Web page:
Riverside Farm – Outstanding Vermont Event Venue

The first thing you see as you approach the event venue sight known as Riverside Farm in Pittsfield, Vermont  is the small covered bridge with a large American flag on the side of it. First thought that ran through my mind: How great is that? Their own covered bridge!  And then, as a photographer, I run through all of the great photo ops that fact presents for an engagement couple or bride & groom.

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The tale of Riverside Farm is really a love story …one which I surely won’t do justice to. The bones of the story follow the usual path of boy meets girl, they fall in love and get married. This love story took a slight veer when the couple decided to relocate to a small town in Vermont called Pittsfield (population 546) where they fell in love with a very special property. Wanting to renovate the barn and move in before their wedding, they worked hard to achieve that goal. Timing being what it was, the barn wasn’t finished before their wedding date and so they moved into the adjacent field stone house, hosting their own wedding in a huge tent on the grounds.  That’s when the love story blossomed. Once you visit Riverside Farm or Amee Farm Lodge, do ask to hear the full recounting of how one couple’s passion to make a better life for themselves became a dream that resulted in the reality of this fantastic event property.


There are now two barns, a stable, a groom’s cabin, and a bride’s cottage all available for the bride & groom to make use of, enabling them to have the New England wedding of their dreams.  The antique barns are all post and beam construction and are nothing short of amazing.  They can easily host rehearsal dinners or large wedding receptions. Many ceremonies take place outside in the large field at what is affectionately known as “the kissing tree”, a lone tree standing beside a large rock.  But make no mistake, there are several wonderful spots where the actual ceremony could take place.  Both barns offer the opportunity to throw open the doors, essentially marrying the warmth of the rustic wood barns with the beauty of the outdoors. 

Riverside Farm

The red barn (closest to the field stone house) is not only perfect for a rehearsal dinner, but also for the bride to make a long, dramatic walk out to the kissing tree to exchange vows.  With the bridal cottage in close proximity, it works really well. A baby grand piano looks very small in the expansive spaciousness of the interior of the barn. Plenty of antique cabinets abound with counter tops just ideal for buffets. This barn includes a large seating area with three red and white gingham checked sofas where folks can relax. Downstairs in the barn are two more rooms, one set up with a bar.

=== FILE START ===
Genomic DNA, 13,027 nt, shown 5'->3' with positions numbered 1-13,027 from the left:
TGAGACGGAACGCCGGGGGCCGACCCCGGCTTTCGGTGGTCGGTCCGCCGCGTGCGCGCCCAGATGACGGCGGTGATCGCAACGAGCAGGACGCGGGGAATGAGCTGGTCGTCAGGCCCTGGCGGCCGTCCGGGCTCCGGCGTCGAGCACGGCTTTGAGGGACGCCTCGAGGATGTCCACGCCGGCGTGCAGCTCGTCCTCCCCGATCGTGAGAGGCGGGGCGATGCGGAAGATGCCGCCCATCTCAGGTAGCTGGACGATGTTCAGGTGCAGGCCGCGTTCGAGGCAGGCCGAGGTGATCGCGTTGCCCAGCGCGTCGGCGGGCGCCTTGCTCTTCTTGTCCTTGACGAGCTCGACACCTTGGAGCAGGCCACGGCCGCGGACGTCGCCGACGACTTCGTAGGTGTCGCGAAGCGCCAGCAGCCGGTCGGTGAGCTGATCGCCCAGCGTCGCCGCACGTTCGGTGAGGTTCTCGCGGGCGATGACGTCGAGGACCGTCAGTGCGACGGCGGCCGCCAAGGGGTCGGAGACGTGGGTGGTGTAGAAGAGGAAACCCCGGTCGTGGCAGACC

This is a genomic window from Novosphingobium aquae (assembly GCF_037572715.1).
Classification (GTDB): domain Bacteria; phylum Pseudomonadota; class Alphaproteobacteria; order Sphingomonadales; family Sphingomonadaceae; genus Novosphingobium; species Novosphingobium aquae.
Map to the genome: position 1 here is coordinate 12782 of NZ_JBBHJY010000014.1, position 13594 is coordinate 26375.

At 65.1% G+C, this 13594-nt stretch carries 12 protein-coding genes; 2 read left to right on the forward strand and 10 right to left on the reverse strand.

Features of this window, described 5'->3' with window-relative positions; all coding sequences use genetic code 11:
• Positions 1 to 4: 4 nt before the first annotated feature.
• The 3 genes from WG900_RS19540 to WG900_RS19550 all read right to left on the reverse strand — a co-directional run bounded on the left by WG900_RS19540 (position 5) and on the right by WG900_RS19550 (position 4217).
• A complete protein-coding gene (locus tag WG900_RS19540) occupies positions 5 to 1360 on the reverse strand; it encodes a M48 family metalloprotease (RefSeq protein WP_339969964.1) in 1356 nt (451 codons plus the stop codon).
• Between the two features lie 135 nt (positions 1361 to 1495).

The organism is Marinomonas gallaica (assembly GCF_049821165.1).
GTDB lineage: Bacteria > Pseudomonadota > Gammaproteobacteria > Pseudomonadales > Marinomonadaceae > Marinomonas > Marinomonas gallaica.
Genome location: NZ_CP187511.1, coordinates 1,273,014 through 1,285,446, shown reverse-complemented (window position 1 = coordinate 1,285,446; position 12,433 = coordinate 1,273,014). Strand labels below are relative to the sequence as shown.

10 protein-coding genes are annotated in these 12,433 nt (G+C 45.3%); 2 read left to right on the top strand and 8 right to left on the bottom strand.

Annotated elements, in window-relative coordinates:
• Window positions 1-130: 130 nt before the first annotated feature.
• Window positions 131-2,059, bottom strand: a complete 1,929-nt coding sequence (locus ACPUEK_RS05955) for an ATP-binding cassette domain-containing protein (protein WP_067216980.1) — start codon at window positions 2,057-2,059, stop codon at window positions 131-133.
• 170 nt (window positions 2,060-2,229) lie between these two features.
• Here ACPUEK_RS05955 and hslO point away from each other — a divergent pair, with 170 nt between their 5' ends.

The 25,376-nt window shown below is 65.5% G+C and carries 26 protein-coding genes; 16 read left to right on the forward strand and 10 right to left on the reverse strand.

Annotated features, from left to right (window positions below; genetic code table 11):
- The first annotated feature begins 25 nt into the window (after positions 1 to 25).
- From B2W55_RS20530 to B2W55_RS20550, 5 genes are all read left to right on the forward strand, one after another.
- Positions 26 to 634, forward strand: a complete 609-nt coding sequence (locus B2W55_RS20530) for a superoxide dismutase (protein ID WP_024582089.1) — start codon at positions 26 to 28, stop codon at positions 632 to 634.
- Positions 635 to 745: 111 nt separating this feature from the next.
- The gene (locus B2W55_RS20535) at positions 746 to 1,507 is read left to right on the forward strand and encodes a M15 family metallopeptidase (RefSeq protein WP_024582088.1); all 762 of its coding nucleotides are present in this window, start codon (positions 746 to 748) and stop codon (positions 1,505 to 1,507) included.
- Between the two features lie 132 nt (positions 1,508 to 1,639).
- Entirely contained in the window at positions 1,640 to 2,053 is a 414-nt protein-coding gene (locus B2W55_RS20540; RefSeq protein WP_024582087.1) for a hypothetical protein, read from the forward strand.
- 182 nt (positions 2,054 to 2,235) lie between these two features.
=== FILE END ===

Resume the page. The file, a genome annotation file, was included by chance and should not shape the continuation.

The second barn is located further back on the Riverside Farm property. Its large doors opening at both the front and back make for a truly inviting reception space.  It can easily seat 180 guests with plenty of room set aside for a band and a dance floor.  Antique wagon wheels line the covered walk way into the barn.  A large, lone hanging bell with a long rope pull is situated outside the walkway entrance.  The ring bearer or a young groomsman often receives the honor of ringing the bell to call guests into the reception area for dinner. No doubt  this antique barn with its golden wood floors would have many wonderful tales to tell if it could speak.



The bridal cottage is a bride’s dream. This adorable little red barn/cottage style building is so sweet I dream of living there. (Even without  a closet!) As you enter, there is a little upholstered  bench and a welcome sign in a small vestibule. Open that inner door and step into a bridal fantasy world. Yes, Welcome! The first thing you see straight ahead is a wood sugar-shack type of building inside the cottage which houses the bathroom with the single most fantastic tiled and river stone circular shower I have ever seen. The rainfall shower head has to be a good twenty feet above the ground. The shower is capped with a copper roof, turret style,  which can be seen from everywhere else in the bridal cottage.


Back in the main cottage area,  to the immediate right is a seating area with a comfortable sofa.  Across from the sofa is a large dressing table and mirror, perfect for getting ready for the big day. Beside the dressing table area is a hook perfect for hanging the bridal gown: perfect for photos.